Staff As has been the case in all our previous RCI cruises, the staff and service were excellent! Our stateroom attendant did a great job; he knew our names and greeted us with a smile every morning and evening when we saw him. He kept the room very clean and kept our fridge stocked and plenty of towels on hand for us. Our dining room staff was equally magnificent. Our head waiter this year was the roommate of our head waiter from a year ago. Our waiter and asst. waiter did fantastic, they learned our dinks and food preferences the very 1st night, and we never had to ask for anything twice with this staff. We did see some familiar faces from a year ago, the cruise director John Blair and his wife the activities director Katrina were still onboard. I got a chance to speak with them both during the cruise, and I know they probably didn't remember me from last year, I enjoyed getting a chance to spend some time on deck with them both late one night and talking a long while about RCI and the Vision OTS. If there is one area that RCI really excels in, it is their staff and service onboard.
Ports of Call We had 3 stops in Alaska and a stop in San Francisco on this cruise. Our 1st port was Juneau, Alaska's capitol city. My wife and I took separate shore excursions at this port. My wife is an avid photographer and booked herself on a photo safari, while I took a shore excursion to the Mendenhall Glacier. Juneau is an interesting city, only accessible by air or water. It has a real western and frontier fell to it. Just stop by the Red Dog Saloon and you'll know what I mean. Our 2nd stop was in Skagway, the gateway for the 1898 gold rush. This was my favorite port on our cruise. Skagway has a very colorful history to it. When you walk through downtown Skagway, you are walking by buildings actually built over 100 years ago and still in use today. We took the White Pass Railway excursion through the mountains up to Frasier B.C. This was the original railway the miners took during the gold rush, and is a great way to see Alaska and its beauty. If you ever do go to Skagway, make sure you hear the story of Soapy Smith and Frank Reid, and visit their graves at the Gold Rush Cemetery. Skagway has a lot of interesting history and great stories in its past. The last port in Alaska was Ketchikan, and here we took an excursion on a sightseeing boat to see American Bald Eagles and Totem Poles; both of which Ketchikan has more of than anywhere else in the world they claim. While sailing south to LA, we stopped in San Francisco for a day. We arrived at approx. 11am and didn't sail away until midnight. We spent our time on the waterfront, visiting Pier 39, Fisherman's Wharf, and Ghirardelli square. We skipped dinner on the ship that night and visited our favorite restaurant in San Francisco, "The Stinking Rose". It has kind of become a tradition whenever we go to San Francisco to visit this restaurant and eat here. It's an all garlic restaurant and has great food!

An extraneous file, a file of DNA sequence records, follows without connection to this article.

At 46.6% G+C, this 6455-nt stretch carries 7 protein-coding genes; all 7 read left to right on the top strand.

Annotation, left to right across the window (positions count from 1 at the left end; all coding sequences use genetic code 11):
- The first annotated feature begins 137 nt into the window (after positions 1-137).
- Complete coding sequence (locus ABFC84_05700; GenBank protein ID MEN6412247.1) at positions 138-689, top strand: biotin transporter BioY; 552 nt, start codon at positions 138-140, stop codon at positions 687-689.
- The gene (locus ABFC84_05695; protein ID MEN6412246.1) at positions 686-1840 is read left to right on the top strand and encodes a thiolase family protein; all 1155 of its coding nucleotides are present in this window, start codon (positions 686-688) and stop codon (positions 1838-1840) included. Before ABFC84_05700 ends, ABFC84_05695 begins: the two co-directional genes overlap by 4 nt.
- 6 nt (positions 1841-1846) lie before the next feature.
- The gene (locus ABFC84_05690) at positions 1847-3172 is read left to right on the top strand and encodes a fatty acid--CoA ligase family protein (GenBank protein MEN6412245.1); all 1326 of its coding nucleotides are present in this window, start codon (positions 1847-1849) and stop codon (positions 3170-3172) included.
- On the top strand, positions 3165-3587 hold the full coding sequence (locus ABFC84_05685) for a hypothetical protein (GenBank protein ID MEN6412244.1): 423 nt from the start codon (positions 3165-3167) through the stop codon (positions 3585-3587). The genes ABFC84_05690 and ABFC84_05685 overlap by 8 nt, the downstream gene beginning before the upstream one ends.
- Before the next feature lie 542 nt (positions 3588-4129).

Food The food in the dining room was good and there was plenty of it. Food is not RCI's strongest asset. The Windjammer buffet was good, but it was typical RCI buffet food, and you had better get to it when it 1st comes out because it is not very good after it has sat in the warmer for very long. We did enjoy the dining room food, and we tended to eat there for all our meals.
Entertainment The highlight of our cruise was the entertainment. We skipped the 2 singers and dancers production shows because they were the exact same production shows we saw a year ago on the Vision OTS and this last February on the Majesty OTS. However, the specialty acts were great! We were treated to a performance by the great comedian Marty Allen of the Ed Sullivan Show fame. He and his wife, Karon Kate, put on the best show of comedy I can remember onboard a ship. The ship also had 2 other acts, jugglers/comedians called "Shark Bait", and a group of drummers and dancers from Argentina. Overall we were very happy with the entertainment onboard.
Disembarkation On our debarkation day, we decided to keep our own luggage and use the self-assist process and walk off the ship with our luggage. This worked out very well for us and after waiting in a line for about 10 minutes, we were off the ship and on our way to the airport for our flight home.